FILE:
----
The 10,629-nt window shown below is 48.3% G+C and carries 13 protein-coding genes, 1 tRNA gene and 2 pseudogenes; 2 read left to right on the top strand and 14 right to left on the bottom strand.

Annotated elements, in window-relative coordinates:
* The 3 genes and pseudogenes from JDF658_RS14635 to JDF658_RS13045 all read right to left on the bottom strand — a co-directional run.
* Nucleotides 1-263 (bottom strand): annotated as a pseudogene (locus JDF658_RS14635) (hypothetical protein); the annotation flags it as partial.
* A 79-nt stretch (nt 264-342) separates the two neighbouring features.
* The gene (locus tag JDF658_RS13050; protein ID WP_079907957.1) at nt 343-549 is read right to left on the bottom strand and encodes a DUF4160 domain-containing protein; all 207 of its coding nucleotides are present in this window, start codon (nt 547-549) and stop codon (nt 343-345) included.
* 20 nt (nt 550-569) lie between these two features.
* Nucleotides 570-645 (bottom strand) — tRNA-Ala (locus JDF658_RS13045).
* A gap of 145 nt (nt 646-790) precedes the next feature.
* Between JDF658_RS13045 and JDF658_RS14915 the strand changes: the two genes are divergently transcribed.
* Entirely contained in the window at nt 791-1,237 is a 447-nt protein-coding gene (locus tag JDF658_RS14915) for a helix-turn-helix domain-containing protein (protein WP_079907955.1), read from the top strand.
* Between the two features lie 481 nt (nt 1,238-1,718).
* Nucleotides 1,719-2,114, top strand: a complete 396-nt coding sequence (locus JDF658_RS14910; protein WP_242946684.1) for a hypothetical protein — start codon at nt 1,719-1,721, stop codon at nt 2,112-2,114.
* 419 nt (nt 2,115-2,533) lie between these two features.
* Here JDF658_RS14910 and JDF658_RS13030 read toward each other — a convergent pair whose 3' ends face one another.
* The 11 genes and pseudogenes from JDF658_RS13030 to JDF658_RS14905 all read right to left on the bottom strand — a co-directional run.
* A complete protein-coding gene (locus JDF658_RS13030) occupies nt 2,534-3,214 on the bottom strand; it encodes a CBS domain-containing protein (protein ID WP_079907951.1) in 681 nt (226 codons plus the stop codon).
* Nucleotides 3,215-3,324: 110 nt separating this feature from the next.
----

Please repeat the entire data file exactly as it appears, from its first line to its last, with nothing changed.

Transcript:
The 10,629-nt window shown below is 48.3% G+C and carries 13 protein-coding genes, 1 tRNA gene and 2 pseudogenes; 2 read left to right on the top strand and 14 right to left on the bottom strand.

Annotated elements, in window-relative coordinates:
* The 3 genes and pseudogenes from JDF658_RS14635 to JDF658_RS13045 all read right to left on the bottom strand — a co-directional run.
* Nucleotides 1-263 (bottom strand): annotated as a pseudogene (locus JDF658_RS14635) (hypothetical protein); the annotation flags it as partial.
* A 79-nt stretch (nt 264-342) separates the two neighbouring features.
* The gene (locus tag JDF658_RS13050; protein ID WP_079907957.1) at nt 343-549 is read right to left on the bottom strand and encodes a DUF4160 domain-containing protein; all 207 of its coding nucleotides are present in this window, start codon (nt 547-549) and stop codon (nt 343-345) included.
* 20 nt (nt 550-569) lie between these two features.
* Nucleotides 570-645 (bottom strand) — tRNA-Ala (locus JDF658_RS13045).
* A gap of 145 nt (nt 646-790) precedes the next feature.
* Between JDF658_RS13045 and JDF658_RS14915 the strand changes: the two genes are divergently transcribed.
* Entirely contained in the window at nt 791-1,237 is a 447-nt protein-coding gene (locus tag JDF658_RS14915) for a helix-turn-helix domain-containing protein (protein WP_079907955.1), read from the top strand.
* Between the two features lie 481 nt (nt 1,238-1,718).
* Nucleotides 1,719-2,114, top strand: a complete 396-nt coding sequence (locus JDF658_RS14910; protein WP_242946684.1) for a hypothetical protein — start codon at nt 1,719-1,721, stop codon at nt 2,112-2,114.
* 419 nt (nt 2,115-2,533) lie between these two features.
* Here JDF658_RS14910 and JDF658_RS13030 read toward each other — a convergent pair whose 3' ends face one another.
* The 11 genes and pseudogenes from JDF658_RS13030 to JDF658_RS14905 all read right to left on the bottom strand — a co-directional run.
* A complete protein-coding gene (locus JDF658_RS13030) occupies nt 2,534-3,214 on the bottom strand; it encodes a CBS domain-containing protein (protein ID WP_079907951.1) in 681 nt (226 codons plus the stop codon).
* Nucleotides 3,215-3,324: 110 nt separating this feature from the next.